Data mining, sometimes referred to as Knowledge Discovery, is the process of analyzing and discovering trends and patterns from the data available in Data Warehouse. Data mining is used to analyze the data from many different dimensions, to categorize it, and to summarize the relationships identified in order to find correlations or patterns.  For example, have you ever noticed, when searching for a book on Amazon.com it gives information about other different books you would be interested based on your search pattern? This is one of the features of data mining. This is a very broad topic and I will talk about this in detail in my next tips in this series.

Business Intelligence vs. Business Analytics vs. Predictive Analysis

Historical analysis means reviewing the past and analyzing the changes which happened over a period of time. For example, how sales have been, say, over the period of last 5 years, what was year over year growth\decline, which was most the profitable year or product, etc.

Predictive Analysis is focused on predicting the future using mathematical analysis and based on identified trend or patterns available in the data warehouse. Typically, these patterns cannot be discovered by traditional data exploration because the relationships are too complex or because there is too much data. To learn more about Microsoft Data Mining solutions click here.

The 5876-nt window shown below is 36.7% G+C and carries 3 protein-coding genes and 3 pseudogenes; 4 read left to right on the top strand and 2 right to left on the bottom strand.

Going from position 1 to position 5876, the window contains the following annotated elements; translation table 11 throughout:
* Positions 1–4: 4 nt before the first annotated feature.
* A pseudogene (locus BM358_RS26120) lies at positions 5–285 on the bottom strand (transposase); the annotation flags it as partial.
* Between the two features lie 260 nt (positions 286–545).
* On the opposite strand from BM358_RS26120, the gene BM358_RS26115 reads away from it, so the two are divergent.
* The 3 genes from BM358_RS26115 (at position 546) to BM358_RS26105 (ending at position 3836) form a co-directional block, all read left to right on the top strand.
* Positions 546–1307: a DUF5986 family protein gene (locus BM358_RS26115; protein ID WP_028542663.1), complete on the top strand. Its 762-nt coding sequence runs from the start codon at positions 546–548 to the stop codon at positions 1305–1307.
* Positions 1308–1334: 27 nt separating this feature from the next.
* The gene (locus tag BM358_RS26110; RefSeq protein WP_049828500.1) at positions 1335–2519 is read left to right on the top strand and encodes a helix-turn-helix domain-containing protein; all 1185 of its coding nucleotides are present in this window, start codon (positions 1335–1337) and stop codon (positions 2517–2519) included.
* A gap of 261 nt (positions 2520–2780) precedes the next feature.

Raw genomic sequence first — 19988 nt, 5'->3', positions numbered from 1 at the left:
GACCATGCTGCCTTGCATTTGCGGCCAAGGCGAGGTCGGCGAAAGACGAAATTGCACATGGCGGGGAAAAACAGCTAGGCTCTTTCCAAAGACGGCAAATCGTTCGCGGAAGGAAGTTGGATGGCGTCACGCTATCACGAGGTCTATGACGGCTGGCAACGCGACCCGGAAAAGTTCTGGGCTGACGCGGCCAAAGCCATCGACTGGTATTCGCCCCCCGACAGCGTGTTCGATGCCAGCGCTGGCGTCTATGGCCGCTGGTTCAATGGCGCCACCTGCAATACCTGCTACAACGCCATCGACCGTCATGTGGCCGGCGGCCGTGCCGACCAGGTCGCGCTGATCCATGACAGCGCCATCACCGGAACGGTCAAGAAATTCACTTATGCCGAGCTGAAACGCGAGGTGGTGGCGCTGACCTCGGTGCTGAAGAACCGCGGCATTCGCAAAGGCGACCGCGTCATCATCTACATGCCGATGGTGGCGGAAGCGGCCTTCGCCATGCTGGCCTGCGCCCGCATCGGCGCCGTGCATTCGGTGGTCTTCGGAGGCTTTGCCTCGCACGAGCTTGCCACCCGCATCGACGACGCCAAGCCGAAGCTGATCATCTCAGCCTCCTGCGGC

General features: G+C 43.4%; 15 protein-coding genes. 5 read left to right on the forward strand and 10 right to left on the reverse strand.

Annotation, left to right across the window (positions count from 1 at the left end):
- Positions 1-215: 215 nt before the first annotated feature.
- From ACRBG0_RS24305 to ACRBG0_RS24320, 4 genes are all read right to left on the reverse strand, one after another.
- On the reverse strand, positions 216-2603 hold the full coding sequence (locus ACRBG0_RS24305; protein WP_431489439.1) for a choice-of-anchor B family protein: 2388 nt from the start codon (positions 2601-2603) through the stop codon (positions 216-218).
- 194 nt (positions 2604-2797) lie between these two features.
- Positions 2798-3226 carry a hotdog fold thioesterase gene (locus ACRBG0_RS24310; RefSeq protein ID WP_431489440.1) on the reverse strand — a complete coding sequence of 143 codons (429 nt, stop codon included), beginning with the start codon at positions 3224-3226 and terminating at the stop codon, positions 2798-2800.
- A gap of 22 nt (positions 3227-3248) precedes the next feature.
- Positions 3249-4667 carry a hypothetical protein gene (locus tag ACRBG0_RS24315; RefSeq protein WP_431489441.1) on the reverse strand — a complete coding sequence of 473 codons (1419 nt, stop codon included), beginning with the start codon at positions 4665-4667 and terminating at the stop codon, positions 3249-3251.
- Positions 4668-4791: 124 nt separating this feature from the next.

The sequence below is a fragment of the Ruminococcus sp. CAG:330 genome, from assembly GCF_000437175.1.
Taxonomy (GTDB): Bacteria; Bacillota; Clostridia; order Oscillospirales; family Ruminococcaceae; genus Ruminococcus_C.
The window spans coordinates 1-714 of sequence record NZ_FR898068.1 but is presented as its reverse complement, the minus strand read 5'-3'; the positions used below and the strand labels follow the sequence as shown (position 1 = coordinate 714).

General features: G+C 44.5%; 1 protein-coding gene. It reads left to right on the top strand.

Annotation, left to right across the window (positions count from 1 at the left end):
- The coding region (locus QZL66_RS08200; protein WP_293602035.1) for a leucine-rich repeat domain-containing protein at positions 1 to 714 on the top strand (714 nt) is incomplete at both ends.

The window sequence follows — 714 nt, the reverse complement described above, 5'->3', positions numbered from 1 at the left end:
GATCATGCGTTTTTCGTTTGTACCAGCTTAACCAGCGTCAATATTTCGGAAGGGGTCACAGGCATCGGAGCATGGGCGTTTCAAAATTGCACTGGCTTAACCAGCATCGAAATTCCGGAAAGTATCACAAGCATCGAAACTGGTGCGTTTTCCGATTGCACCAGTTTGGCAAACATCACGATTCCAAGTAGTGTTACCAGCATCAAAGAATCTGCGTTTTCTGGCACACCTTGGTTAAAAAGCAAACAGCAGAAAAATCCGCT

Some people and vendors have started using Business Analytics lately for getting insight into the current data and to predict the future.  Whatever terms or nomenclature you use, the fact remains that the business needs have to be met and it must allow the business to make informed decisions in a timely manner for operation efficiency, predictive analysis and to stay competitive.

Next Steps


Last Updated: 2013-06-07


get scripts

next tip button



About the author
MSSQLTips author Arshad Ali Arshad Ali is a SQL and BI Developer focusing on Data Warehousing projects for Microsoft.

View all my tips




Post a comment or let the author know this tip helped.

All comments are reviewed, so stay on subject or we may delete your comment. Note: your email address is not published. Required fields are marked with an asterisk (*).

*Name    *Email    Email me updates 


Signup for our newsletter
 I agree by submitting my data to receive communications, account updates and/or special offers about SQL Server from MSSQLTips and/or its Sponsors. I have read the privacy statement and understand I may unsubscribe at any time.



    



Friday, July 25, 2014 - 2:56:05 PM - Sunny Back To Top

Another great post! Thanks for sharing your knowledge. Keep it up!


Learn more about SQL Server tools